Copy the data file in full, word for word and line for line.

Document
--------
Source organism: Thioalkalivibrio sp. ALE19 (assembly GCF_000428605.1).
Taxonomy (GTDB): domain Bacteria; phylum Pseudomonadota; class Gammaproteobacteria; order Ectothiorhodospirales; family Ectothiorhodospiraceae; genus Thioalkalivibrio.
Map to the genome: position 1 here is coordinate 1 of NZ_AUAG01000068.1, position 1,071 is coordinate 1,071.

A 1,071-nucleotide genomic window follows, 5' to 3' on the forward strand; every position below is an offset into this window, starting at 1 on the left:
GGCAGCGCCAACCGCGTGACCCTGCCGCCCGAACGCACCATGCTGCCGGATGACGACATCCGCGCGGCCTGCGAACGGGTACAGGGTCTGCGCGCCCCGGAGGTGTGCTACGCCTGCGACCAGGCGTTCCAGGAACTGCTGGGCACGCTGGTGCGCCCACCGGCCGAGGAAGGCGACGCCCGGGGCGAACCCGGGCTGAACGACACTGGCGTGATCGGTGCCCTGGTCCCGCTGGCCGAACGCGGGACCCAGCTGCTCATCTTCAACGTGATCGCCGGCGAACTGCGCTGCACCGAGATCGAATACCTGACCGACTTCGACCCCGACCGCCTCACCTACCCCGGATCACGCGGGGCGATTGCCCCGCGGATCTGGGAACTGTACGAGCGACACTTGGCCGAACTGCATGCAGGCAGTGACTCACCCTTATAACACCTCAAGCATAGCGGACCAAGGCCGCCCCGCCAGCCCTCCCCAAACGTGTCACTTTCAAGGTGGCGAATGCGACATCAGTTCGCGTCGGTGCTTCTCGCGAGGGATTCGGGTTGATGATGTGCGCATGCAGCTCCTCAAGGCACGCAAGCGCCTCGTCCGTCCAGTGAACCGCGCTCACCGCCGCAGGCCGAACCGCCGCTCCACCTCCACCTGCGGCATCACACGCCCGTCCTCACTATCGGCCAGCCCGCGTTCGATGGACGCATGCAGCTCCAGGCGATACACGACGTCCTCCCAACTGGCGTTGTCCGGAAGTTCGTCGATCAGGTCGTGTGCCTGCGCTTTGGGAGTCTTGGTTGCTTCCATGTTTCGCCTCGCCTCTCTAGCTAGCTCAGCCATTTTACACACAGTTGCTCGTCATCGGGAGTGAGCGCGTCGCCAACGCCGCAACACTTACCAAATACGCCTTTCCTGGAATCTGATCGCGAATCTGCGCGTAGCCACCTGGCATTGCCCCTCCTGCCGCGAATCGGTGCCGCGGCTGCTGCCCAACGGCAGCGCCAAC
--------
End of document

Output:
Source organism: Thioalkalivibrio sp. ALE19 (assembly GCF_000428605.1).
Taxonomy (GTDB): domain Bacteria; phylum Pseudomonadota; class Gammaproteobacteria; order Ectothiorhodospirales; family Ectothiorhodospiraceae; genus Thioalkalivibrio.
Map to the genome: position 1 here is coordinate 1 of NZ_AUAG01000068.1, position 1,071 is coordinate 1,071.

A 1,071-nucleotide genomic window follows, 5' to 3' on the forward strand; every position below is an offset into this window, starting at 1 on the left:
GGCAGCGCCAACCGCGTGACCCTGCCGCCCGAACGCACCATGCTGCCGGATGACGACATCCGCGCGGCCTGCGAACGGGTACAGGGTCTGCGCGCCCCGGAGGTGTGCTACGCCTGCGACCAGGCGTTCCAGGAACTGCTGGGCACGCTGGTGCGCCCACCGGCCGAGGAAGGCGACGCCCGGGGCGAACCCGGGCTGAACGACACTGGCGTGATCGGTGCCCTGGTCCCGCTGGCCGAACGCGGGACCCAGCTGCTCATCTTCAACGTGATCGCCGGCGAACTGCGCTGCACCGAGATCGAATACCTGACCGACTTCGACCCCGACCGCCTCACCTACCCCGGATCACGCGGGGCGATTGCCCCGCGGATCTGGGAACTGTACGAGCGACACTTGGCCGAACTGCATGCAGGCAGTGACTCACCCTTATAACACCTCAAGCATAGCGGACCAAGGCCGCCCCGCCAGCCCTCCCCAAACGTGTCACTTTCAAGGTGGCGAATGCGACATCAGTTCGCGTCGGTGCTTCTCGCGAGGGATTCGGGTTGATGATGTGCGCATGCAGCTCCTCAAGGCACGCAAGCGCCTCGTCCGTCCAGTGAACCGCGCTCACCGCCGCAGGCCGAACCGCCGCTCCACCTCCACCTGCGGCATCACACGCCCGTCCTCACTATCGGCCAGCCCGCGTTCGATGGACGCATGCAGCTCCAGGCGATACACGACGTCCTCCCAACTGGCGTTGTCCGGAAGTTCGTCGATCAGGTCGTGTGCCTGCGCTTTGGGAGTCTTGGTTGCTTCCATGTTTCGCCTCGCCTCTCTAGCTAGCTCAGCCATTTTACACACAGTTGCTCGTCATCGGGAGTGAGCGCGTCGCCAACGCCGCAACACTTACCAAATACGCCTTTCCTGGAATCTGATCGCGAATCTGCGCGTAGCCACCTGGCATTGCCCCTCCTGCCGCGAATCGGTGCCGCGGCTGCTGCCCAACGGCAGCGCCAAC